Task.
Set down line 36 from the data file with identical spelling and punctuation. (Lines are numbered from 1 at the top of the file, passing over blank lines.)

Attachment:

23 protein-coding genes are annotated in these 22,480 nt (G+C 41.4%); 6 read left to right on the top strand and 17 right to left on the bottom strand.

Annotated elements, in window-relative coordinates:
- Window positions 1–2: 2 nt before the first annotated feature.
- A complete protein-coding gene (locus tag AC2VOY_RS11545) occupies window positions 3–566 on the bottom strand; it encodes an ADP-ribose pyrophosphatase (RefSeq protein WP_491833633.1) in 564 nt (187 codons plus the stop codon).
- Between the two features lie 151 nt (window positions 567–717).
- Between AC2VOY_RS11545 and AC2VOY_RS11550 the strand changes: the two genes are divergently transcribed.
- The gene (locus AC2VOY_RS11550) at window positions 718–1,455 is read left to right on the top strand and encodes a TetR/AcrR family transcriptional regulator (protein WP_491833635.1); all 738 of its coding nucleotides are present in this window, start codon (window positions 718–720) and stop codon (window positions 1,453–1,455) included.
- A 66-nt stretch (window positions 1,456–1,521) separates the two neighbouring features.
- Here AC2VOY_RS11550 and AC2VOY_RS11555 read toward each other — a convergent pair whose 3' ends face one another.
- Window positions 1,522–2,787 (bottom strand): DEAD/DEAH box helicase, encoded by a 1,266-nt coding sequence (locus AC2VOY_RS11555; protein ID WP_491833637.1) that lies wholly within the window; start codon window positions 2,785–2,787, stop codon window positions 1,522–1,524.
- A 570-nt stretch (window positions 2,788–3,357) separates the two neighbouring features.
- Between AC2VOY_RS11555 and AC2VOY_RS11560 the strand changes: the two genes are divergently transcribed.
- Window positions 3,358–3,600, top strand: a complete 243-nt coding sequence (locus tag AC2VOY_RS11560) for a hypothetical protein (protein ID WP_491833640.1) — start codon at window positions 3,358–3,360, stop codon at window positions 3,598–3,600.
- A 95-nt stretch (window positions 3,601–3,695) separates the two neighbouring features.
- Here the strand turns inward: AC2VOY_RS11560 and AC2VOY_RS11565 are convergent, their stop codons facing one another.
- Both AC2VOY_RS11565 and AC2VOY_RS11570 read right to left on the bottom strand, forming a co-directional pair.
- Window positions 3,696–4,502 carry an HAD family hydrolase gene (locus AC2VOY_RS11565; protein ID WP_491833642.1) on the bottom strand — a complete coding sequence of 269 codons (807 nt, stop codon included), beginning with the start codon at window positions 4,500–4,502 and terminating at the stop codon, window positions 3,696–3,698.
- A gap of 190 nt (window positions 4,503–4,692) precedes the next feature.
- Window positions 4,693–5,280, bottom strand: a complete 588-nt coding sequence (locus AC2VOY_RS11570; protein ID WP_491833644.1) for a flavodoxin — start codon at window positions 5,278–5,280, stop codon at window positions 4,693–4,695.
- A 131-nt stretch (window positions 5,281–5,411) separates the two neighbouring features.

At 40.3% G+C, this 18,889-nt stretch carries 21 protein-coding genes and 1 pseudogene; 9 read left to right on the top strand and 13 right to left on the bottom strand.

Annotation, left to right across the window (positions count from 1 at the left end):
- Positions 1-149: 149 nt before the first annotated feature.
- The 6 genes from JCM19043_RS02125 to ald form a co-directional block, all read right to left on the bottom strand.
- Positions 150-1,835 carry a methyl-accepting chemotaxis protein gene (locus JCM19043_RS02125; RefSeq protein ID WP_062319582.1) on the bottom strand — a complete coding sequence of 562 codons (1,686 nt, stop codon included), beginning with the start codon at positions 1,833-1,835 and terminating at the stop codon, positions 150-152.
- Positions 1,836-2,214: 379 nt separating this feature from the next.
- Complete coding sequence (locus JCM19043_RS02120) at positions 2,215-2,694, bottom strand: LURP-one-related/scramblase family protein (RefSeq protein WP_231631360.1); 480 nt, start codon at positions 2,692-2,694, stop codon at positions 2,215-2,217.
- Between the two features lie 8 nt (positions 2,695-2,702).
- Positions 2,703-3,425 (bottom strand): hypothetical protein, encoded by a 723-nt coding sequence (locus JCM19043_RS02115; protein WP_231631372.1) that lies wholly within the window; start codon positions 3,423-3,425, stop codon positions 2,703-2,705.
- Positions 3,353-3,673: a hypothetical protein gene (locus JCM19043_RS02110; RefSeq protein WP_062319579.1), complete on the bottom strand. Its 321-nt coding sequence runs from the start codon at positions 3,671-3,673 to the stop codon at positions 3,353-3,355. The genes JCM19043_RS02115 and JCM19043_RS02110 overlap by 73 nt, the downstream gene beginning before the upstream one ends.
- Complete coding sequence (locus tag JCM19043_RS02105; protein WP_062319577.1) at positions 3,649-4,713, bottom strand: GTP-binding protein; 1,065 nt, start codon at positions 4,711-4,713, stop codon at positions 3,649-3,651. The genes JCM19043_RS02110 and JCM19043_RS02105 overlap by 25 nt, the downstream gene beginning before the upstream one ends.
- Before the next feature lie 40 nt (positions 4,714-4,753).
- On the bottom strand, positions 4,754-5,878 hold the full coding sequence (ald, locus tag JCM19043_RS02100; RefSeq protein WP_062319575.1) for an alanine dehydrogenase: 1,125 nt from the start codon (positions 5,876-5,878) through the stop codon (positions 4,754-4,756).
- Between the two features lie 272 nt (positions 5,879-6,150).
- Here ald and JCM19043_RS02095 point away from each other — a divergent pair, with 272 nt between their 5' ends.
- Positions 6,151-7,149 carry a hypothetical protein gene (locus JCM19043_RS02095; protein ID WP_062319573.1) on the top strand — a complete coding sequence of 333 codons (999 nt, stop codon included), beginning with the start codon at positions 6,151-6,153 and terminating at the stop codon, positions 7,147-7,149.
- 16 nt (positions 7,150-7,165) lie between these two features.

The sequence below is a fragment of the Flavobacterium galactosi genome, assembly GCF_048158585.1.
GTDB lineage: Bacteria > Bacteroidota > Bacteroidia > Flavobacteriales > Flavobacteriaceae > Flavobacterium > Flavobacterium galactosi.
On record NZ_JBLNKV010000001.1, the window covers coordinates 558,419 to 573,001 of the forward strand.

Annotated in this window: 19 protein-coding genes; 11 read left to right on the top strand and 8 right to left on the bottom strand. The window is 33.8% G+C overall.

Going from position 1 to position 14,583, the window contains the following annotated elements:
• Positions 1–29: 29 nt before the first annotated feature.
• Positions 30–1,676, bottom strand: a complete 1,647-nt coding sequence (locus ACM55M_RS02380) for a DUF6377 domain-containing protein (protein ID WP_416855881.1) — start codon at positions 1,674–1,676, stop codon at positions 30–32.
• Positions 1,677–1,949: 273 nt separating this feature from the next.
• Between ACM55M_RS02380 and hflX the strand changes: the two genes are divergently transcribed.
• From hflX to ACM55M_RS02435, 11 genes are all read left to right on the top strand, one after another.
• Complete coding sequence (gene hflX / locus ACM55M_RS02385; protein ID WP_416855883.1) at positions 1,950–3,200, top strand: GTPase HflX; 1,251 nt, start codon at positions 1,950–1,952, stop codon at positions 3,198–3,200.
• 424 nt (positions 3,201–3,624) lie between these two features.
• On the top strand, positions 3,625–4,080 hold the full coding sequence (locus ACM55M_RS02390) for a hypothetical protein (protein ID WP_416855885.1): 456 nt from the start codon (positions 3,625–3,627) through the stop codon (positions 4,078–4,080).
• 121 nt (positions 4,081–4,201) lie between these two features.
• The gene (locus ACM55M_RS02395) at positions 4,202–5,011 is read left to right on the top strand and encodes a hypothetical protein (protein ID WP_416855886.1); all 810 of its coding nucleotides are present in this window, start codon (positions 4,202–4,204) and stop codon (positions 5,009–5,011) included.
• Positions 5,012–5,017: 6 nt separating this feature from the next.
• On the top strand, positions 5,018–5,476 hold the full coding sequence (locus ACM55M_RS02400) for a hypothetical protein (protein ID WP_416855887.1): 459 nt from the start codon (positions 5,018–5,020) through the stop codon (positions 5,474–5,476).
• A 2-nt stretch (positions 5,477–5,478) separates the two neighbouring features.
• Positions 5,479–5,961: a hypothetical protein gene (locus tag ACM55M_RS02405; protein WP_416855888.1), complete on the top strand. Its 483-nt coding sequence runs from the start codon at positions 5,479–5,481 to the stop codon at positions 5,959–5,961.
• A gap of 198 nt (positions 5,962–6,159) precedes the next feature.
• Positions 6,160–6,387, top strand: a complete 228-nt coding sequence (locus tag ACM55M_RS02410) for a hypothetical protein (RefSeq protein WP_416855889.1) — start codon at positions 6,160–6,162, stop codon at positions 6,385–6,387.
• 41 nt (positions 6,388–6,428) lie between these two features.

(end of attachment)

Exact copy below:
- Positions 6,151-7,149 carry a hypothetical protein gene (locus JCM19043_RS02095; protein ID WP_062319573.1) on the top strand — a complete coding sequence of 333 codons (999 nt, stop codon included), beginning with the start codon at positions 6,151-6,153 and terminating at the stop codon, positions 7,147-7,149.